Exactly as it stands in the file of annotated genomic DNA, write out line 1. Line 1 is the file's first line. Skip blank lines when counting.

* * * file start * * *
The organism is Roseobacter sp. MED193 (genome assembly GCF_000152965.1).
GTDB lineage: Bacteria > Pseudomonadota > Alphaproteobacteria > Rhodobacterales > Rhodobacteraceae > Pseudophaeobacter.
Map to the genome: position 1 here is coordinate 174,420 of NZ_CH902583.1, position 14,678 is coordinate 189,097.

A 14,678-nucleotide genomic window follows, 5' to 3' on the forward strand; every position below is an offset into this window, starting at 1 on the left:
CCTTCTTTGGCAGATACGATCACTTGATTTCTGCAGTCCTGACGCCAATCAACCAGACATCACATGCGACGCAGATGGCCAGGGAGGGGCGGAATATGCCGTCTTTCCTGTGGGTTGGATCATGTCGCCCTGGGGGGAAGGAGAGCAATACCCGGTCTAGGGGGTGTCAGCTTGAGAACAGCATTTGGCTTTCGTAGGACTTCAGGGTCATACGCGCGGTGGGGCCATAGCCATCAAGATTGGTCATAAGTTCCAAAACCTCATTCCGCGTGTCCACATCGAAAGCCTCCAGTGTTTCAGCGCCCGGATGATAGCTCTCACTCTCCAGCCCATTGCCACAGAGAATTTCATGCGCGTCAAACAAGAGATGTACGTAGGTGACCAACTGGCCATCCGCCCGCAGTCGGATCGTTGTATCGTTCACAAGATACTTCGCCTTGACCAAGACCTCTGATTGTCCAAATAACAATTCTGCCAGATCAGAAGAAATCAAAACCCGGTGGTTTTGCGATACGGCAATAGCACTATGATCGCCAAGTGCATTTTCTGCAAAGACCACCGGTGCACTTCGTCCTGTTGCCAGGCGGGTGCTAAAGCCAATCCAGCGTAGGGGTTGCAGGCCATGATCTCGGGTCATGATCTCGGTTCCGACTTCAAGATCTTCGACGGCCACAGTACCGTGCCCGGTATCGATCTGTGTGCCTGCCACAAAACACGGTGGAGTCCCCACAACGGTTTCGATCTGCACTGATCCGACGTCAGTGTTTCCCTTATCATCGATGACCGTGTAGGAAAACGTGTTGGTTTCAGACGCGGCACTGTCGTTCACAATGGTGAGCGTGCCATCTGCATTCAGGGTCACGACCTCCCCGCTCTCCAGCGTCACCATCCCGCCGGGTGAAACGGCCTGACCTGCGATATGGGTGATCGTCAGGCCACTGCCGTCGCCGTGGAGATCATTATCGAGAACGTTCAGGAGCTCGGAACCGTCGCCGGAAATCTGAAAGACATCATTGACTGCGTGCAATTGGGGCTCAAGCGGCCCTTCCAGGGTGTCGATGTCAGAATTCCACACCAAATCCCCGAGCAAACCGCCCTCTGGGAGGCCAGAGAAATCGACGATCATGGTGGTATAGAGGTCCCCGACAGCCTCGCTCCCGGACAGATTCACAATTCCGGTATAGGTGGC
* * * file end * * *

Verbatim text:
The organism is Roseobacter sp. MED193 (genome assembly GCF_000152965.1).